Well You really have no complaint if you fail to read the constitution , study it and know what is in it. nothing to brag about if you only know what the second amendment says you need to know why it says what it says. Understand the history and know why it was written to start with. then get off your ass and challenge legislators on their knowledge of it and vote intelligently. If you do not vote then shut up you have no complaint. Voting is a right and a duty.

Anonymous said...

you would be correct if the federal government was intended to oversee the militia...it was not. states oversaw the militia's and expected "every able bodied man" to not only own his own weapon, but be proficient in it's use and operation should the need arise to call upon the militia to protect the people from their government, the reason the militia was created. in fact, it was a requirement that each state maintain their own militia. the militia, as described in the federalist papers are the people..."who are the militia, if not the people themselves". the intent was to maintain an armed populace of private citizens to be called up on by the state in defense of the state. they could also be called upon by the nation, should the need arise, so long as tyranny is not in place. well regulated DID mean well trained and proficient. it would be antithetical to create a militia to protect you from your own tyrannical government, and then have said militia be overseen by that very same government. this is how you know the meaning they meant to convey...well-regulated - well trained, proficient in the use and operation of your weapons/gear and ready to be called upon to fight in defense of your state and your nation. they believed if you were fighting a tyranny in your own government that you WERE fighting in defense of the nation.

kybourbonboy said...

David I. Caplan, who has examined this issue in depth, provides this analysis:

"In colonial times the term ‘well regulated’ meant ‘well functioning’ ― for this was the meaning of those words at that time, as demonstrated by the following passage from the original 1789 charter of the University of North Carolina: ‘Whereas in all well regulated governments it is the indispensable duty of every Legislatures to consult the happiness of a rising generation…’ Moreover the Oxford English Dictionary defines ‘regulated’ among other things as ‘properly disciplined;’ and it defines ‘discipline’ among other things as ‘a trained condition.’"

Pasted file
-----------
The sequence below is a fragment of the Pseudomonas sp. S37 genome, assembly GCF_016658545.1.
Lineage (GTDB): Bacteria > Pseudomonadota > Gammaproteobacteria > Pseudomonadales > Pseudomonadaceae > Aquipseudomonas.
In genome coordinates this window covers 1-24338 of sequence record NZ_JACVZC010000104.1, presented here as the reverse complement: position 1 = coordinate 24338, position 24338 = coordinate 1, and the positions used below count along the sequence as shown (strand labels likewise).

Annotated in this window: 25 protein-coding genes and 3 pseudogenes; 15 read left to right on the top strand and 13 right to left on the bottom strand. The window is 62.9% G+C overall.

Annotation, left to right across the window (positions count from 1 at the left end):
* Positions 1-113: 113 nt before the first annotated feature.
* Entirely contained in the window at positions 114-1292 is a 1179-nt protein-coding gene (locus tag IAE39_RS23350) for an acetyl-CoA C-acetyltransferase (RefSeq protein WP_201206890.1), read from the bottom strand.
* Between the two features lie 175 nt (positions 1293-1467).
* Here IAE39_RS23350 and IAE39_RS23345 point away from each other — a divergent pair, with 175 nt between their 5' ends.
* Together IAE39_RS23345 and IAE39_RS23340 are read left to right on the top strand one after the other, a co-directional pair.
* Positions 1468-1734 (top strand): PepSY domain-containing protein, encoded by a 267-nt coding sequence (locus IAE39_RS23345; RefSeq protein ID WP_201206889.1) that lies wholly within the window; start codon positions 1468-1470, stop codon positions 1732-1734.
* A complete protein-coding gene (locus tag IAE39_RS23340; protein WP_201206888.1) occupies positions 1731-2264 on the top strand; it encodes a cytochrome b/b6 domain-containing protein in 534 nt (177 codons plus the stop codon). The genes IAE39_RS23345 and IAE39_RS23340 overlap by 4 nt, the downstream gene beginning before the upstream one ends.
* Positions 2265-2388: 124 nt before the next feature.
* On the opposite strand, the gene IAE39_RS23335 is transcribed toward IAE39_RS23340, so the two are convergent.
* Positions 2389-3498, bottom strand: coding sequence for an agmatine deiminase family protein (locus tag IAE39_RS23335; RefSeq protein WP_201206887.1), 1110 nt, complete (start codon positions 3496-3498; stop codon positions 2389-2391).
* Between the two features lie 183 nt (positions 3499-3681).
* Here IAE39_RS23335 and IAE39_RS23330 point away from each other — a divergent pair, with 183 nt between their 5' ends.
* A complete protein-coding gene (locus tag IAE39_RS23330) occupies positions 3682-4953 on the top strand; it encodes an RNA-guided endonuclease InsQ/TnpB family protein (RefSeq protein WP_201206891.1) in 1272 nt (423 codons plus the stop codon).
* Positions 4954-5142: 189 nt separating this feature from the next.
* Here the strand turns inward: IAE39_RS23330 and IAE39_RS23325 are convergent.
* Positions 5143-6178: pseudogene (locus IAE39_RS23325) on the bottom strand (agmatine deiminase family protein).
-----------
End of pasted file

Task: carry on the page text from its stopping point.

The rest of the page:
After reading your comments I decided to do more reading of scholarly research as regards the inclusion of the words "well regulated militia".

If you are interested I recommend this, I found it to be quite informative:
A Well-Regulated Militia: The Founding Fathers and the Origin of Gun Control in America
http://scholarship.law.wm.edu/wmborj/vol15/iss4/6/

EXCERPT:
Thomas Cooley's General Principles of Constitutional Law

Thomas Cooley was the most renowned American legal authority of his age.

Cooley became the first Dean of the University of Michigan Law School, and later sat on the Michigan Supreme Court; Roscoe Pound named him as among the top ten American judges of all time, and one scholar considers him "the most influential legal author of the late nineteenth and early twentieth centuries.

His book, The General Principles of Constitutional Law was released in 1880. Cooley treated the Second Amendment as an individual right. Indeed, Cooley went further and pointed out that if the right to arms were limited to militia-related arms possession, then the guarantee would be meaningless.The very government that it was meant to check-and that could control the definition of the militia-would be in a position to define its boundaries and negate any checks upon itself, defeating the Framers' intent.

"It may be supposed from the phraseology of this provision that the right to keep and bear arms was only guaranteed to the militia; but this would be an interpretation not warranted by the intent. The militia, as has been elsewhere explained, consists of those persons who, under the law, are liable to the performance of military duty, and are officered and enrolled for service when called upon. But... if the right were limited to those enrolled, the purpose of this guaranty might be defeated altogether by the action or neglect to act of the government it was meant to hold in check. The meaning of the provision undoubtedly is, that the people, from whom the militia must be taken, shall have the right to keep and bear arms, and they need no permission or regulation of law for the purpose."